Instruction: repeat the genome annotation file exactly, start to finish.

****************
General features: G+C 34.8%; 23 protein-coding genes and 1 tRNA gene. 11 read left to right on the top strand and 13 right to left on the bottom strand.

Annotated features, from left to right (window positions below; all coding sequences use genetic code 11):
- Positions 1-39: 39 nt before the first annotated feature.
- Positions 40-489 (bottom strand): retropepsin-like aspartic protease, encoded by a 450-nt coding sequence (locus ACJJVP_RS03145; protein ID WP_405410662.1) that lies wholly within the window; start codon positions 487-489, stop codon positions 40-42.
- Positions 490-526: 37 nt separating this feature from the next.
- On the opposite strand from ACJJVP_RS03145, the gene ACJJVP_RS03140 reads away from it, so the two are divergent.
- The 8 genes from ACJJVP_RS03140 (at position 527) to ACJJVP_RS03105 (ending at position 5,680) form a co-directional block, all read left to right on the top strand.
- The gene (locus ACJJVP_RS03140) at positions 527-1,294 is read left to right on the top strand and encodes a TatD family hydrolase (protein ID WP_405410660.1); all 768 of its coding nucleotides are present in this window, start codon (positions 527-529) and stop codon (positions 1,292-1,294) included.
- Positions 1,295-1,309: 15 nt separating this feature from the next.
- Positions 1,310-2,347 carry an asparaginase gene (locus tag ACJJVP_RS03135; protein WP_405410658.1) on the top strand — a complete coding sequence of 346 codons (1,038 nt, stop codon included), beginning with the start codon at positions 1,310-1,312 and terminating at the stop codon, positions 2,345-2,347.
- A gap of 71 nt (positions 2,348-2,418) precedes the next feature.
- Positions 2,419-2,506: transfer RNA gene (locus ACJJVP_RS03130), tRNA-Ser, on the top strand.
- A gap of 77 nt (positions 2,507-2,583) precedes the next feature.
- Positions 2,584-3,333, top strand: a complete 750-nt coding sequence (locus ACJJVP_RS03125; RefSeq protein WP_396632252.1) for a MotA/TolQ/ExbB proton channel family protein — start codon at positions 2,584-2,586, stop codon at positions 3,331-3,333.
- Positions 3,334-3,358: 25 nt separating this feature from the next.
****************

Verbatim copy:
General features: G+C 34.8%; 23 protein-coding genes and 1 tRNA gene. 11 read left to right on the top strand and 13 right to left on the bottom strand.

Annotated features, from left to right (window positions below; all coding sequences use genetic code 11):
- Positions 1-39: 39 nt before the first annotated feature.
- Positions 40-489 (bottom strand): retropepsin-like aspartic protease, encoded by a 450-nt coding sequence (locus ACJJVP_RS03145; protein ID WP_405410662.1) that lies wholly within the window; start codon positions 487-489, stop codon positions 40-42.
- Positions 490-526: 37 nt separating this feature from the next.
- On the opposite strand from ACJJVP_RS03145, the gene ACJJVP_RS03140 reads away from it, so the two are divergent.
- The 8 genes from ACJJVP_RS03140 (at position 527) to ACJJVP_RS03105 (ending at position 5,680) form a co-directional block, all read left to right on the top strand.
- The gene (locus ACJJVP_RS03140) at positions 527-1,294 is read left to right on the top strand and encodes a TatD family hydrolase (protein ID WP_405410660.1); all 768 of its coding nucleotides are present in this window, start codon (positions 527-529) and stop codon (positions 1,292-1,294) included.
- Positions 1,295-1,309: 15 nt separating this feature from the next.
- Positions 1,310-2,347 carry an asparaginase gene (locus tag ACJJVP_RS03135; protein WP_405410658.1) on the top strand — a complete coding sequence of 346 codons (1,038 nt, stop codon included), beginning with the start codon at positions 1,310-1,312 and terminating at the stop codon, positions 2,345-2,347.
- A gap of 71 nt (positions 2,348-2,418) precedes the next feature.
- Positions 2,419-2,506: transfer RNA gene (locus ACJJVP_RS03130), tRNA-Ser, on the top strand.
- A gap of 77 nt (positions 2,507-2,583) precedes the next feature.
- Positions 2,584-3,333, top strand: a complete 750-nt coding sequence (locus ACJJVP_RS03125; RefSeq protein WP_396632252.1) for a MotA/TolQ/ExbB proton channel family protein — start codon at positions 2,584-2,586, stop codon at positions 3,331-3,333.
- Positions 3,334-3,358: 25 nt separating this feature from the next.